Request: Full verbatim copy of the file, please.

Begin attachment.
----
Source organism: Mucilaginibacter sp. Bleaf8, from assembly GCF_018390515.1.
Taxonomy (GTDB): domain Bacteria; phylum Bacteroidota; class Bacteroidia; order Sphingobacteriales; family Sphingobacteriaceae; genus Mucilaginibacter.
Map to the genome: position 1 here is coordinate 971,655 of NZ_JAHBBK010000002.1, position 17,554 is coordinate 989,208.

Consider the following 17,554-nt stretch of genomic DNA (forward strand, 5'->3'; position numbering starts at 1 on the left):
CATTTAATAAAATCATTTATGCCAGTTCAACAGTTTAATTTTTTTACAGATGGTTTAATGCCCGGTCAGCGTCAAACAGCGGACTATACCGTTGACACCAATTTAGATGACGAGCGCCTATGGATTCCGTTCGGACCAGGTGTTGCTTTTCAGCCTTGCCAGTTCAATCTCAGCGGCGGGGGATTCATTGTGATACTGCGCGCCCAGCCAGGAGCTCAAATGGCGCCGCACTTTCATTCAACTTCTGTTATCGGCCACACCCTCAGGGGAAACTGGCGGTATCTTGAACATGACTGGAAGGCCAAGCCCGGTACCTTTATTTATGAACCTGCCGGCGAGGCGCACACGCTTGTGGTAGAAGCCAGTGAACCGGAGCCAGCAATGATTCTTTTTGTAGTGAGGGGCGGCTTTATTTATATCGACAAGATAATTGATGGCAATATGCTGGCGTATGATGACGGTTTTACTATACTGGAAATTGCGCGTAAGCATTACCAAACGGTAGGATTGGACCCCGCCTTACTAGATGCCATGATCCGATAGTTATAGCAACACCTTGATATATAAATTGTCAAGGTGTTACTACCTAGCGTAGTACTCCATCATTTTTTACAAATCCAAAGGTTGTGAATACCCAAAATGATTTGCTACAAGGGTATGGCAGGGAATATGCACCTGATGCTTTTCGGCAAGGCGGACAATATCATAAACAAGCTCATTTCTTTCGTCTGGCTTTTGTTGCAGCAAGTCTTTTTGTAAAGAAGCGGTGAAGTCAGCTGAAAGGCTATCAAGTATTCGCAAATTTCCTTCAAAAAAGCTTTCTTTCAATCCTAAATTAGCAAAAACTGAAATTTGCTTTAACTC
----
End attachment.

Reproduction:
Source organism: Mucilaginibacter sp. Bleaf8, from assembly GCF_018390515.1.
Taxonomy (GTDB): domain Bacteria; phylum Bacteroidota; class Bacteroidia; order Sphingobacteriales; family Sphingobacteriaceae; genus Mucilaginibacter.
Map to the genome: position 1 here is coordinate 971,655 of NZ_JAHBBK010000002.1, position 17,554 is coordinate 989,208.

Consider the following 17,554-nt stretch of genomic DNA (forward strand, 5'->3'; position numbering starts at 1 on the left):
CATTTAATAAAATCATTTATGCCAGTTCAACAGTTTAATTTTTTTACAGATGGTTTAATGCCCGGTCAGCGTCAAACAGCGGACTATACCGTTGACACCAATTTAGATGACGAGCGCCTATGGATTCCGTTCGGACCAGGTGTTGCTTTTCAGCCTTGCCAGTTCAATCTCAGCGGCGGGGGATTCATTGTGATACTGCGCGCCCAGCCAGGAGCTCAAATGGCGCCGCACTTTCATTCAACTTCTGTTATCGGCCACACCCTCAGGGGAAACTGGCGGTATCTTGAACATGACTGGAAGGCCAAGCCCGGTACCTTTATTTATGAACCTGCCGGCGAGGCGCACACGCTTGTGGTAGAAGCCAGTGAACCGGAGCCAGCAATGATTCTTTTTGTAGTGAGGGGCGGCTTTATTTATATCGACAAGATAATTGATGGCAATATGCTGGCGTATGATGACGGTTTTACTATACTGGAAATTGCGCGTAAGCATTACCAAACGGTAGGATTGGACCCCGCCTTACTAGATGCCATGATCCGATAGTTATAGCAACACCTTGATATATAAATTGTCAAGGTGTTACTACCTAGCGTAGTACTCCATCATTTTTTACAAATCCAAAGGTTGTGAATACCCAAAATGATTTGCTACAAGGGTATGGCAGGGAATATGCACCTGATGCTTTTCGGCAAGGCGGACAATATCATAAACAAGCTCATTTCTTTCGTCTGGCTTTTGTTGCAGCAAGTCTTTTTGTAAAGAAGCGGTGAAGTCAGCTGAAAGGCTATCAAGTATTCGCAAATTTCCTTCAAAAAAGCTTTCTTTCAATCCTAAATTAGCAAAAACTGAAATTTGCTTTAACTC